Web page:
The spirit of Andy Warhol

Pop artist's religious side emerges in a new book about his works.

January 17, 1999|By Glen Elsasser | Glen Elsasser,Chicago Tribune

NEW YORK -- Andy Warhol captured the 1960s in all its giddy heights of narcissism, exhibitionism and consumerism -- an artistic quest that made an indelible impression on popular culture and brought him celebrity and wealth. Now, nearly a dozen years after his death, Warhol's little-known spiritual side has emerged from an under-explored body of the pop artist's works.

A pious Catholic, Warhol produced more than 100 drawings, prints and paintings with religious themes. Among them are a monumental series of at least 40 paintings inspired by the familiar "Last Supper" of Leonardo da Vinci that Berkeley art historian Jane Daggett Dillenberger describes as the largest series of religious art by a major American artist.

Dillenberger first caught a glimpse of this work in a photograph of the artist's studio taken shortly after his death in 1987. She calls the event "an epiphany" that led to an investigation into this elusive side of the artist and, now, a new book, "The Religious Art of Andy Warhol" (Continuum, $39.95).

Her original intention was to organize an exhibition of Warhol's religious works, but "there is a reluctance on the part of museums to take on such an exhibition," she said. "I'm hoping the book engenders new interest."

Warhol, of course, is best known for his silk-screened likenesses of personalities such as Jackie Kennedy and Mao Tse-tung as well as paintings of Campbell's soup cans and Coca-Cola bottles. So while his "Last Supper" paintings clearly borrow from da Vinci's, he also infused the sacred subject with his own sensibility and pop-art symbols.

In one painting, a Wise Potato Chips logo -- an abstracted blue and black owl -- seems poised to spin toward the viewer from the banquet table. In other paintings from this series, which occupied the last year of his life, Warhol duplicated da Vinci's image repeatedly on canvases covered in a camouflage pattern, or glowing with red, pink or yellow paint.

In her study of this side of Warhol, Dillenberger interviewed "anyone who could help me," including his two older brothers, Paul and John, and Picasso scholar John Richardson, who had eulogized him at St. Patrick's Cathedral in 1987 as "a recording angel" of "impregnable innocence and humility."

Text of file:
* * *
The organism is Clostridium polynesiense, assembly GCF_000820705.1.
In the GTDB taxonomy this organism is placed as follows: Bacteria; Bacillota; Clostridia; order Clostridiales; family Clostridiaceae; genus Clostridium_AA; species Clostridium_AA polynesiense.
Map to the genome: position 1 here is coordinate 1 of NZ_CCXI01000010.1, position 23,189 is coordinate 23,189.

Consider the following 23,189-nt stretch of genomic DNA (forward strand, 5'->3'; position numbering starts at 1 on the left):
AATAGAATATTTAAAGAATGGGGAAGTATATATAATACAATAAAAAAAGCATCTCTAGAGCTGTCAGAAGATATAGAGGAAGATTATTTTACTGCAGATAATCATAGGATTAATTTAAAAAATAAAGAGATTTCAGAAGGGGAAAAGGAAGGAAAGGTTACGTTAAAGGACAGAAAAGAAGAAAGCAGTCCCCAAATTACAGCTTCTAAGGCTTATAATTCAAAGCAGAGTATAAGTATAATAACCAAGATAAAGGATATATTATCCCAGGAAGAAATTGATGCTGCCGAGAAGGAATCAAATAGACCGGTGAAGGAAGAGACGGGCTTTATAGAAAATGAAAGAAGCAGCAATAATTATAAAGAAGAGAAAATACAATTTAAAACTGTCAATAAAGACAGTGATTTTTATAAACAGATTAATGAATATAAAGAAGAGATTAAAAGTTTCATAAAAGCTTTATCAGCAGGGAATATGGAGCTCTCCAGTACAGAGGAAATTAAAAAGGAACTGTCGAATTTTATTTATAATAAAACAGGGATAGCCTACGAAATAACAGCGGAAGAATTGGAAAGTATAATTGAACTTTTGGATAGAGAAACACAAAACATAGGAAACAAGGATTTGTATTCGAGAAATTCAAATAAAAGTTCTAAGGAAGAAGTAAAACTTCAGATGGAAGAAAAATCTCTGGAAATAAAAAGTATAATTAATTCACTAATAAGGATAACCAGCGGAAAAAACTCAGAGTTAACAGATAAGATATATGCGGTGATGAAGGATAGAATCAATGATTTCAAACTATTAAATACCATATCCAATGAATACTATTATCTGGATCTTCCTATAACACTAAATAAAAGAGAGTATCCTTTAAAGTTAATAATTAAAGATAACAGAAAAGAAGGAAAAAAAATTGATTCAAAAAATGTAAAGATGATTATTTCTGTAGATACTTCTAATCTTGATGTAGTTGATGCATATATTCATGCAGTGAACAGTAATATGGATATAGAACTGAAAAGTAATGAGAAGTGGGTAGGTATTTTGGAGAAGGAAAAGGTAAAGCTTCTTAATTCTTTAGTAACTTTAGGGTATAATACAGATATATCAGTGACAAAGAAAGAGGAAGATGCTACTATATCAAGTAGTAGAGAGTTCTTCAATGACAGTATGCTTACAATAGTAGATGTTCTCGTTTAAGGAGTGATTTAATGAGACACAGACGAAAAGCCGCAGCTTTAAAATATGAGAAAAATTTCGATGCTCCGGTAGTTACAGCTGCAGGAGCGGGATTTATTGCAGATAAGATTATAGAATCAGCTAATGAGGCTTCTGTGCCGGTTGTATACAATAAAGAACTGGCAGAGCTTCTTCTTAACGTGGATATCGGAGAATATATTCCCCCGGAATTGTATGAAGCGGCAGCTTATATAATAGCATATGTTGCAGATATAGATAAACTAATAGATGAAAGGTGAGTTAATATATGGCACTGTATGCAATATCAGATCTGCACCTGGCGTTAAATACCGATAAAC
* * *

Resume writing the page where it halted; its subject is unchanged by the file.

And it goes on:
Her book captures a life that reads more like an updated medieval play, with death trumping all worldly success, than the story of an inveterate partygoer and pal of the beautiful people.

The exact cause of his death at age 58, after gall-bladder surgery, has never been determined. But in 1968 he endured an attempt on his life; an actress from one of his films shot and critically wounded him, because -- she later told police -- he had exerted "too much control of my life."

Dillenberger notes that Warhol's familiar comment, "Everybody will be world famous for 15 minutes," underscored what he saw as the fleeting nature of life.

Another major statement came in a series of skull paintings, including self-portraits with a skull from a Paris flea market. Dillenberger compared these to the vanitas ex paintings of the Renaissance that emphasize the certainty of death. Among his later works is a silk-screened canvas in stark black and white that proclaims: "Heaven and hell are just one breath away!"

Warhol's parents, who came from Eastern Europe to an immigrant neighborhood in Pittsburgh, were deeply religious. Their Byzantine Catholic Church, with its long services in an old Slavic language, set the family apart from other Catholics. Throughout his life, Warhol regularly attended Sunday Mass and often stopped at the neighborhood church to pray.

Like many commentators, Dillenberger initially was turned off by the pop-art phenomenon.

"When the pop artists came on the scene, their work seemed crass and the ill-digested representations of things of the most ordinary nature," she said.

What changed her mind was a major Warhol exhibit at the Pasadena Museum of Art in 1970.

"I went down to see it just thinking I would spend a half-hour or so before going on to Los Angeles. Well, I was there for three hours, and it was a real conversion experience for me. The sheer beauty of his work overcame me -- the depth and complexity, things I did not expect to find."

"One room had nothing but paintings of rather simplified flowers in the most glorious colors," she said. "And when you stepped into the room, you felt like shouting with joy."

Another room was devoted entirely to a series of paintings of the electric chair, and she found them "moving and beautiful and suggesting transcendence."

Dillenberger found herself "completely absorbed, baffled, enchanted and converted to the tremendous gifts of this strange, strange person."

Even today, she said, "I still have that feeling about him. It's like genius. It's impossible to encompass him entirely: You think you have him, understand him and then you see things you have never seen before and this is still happening."

Pub Date: 01/17/99

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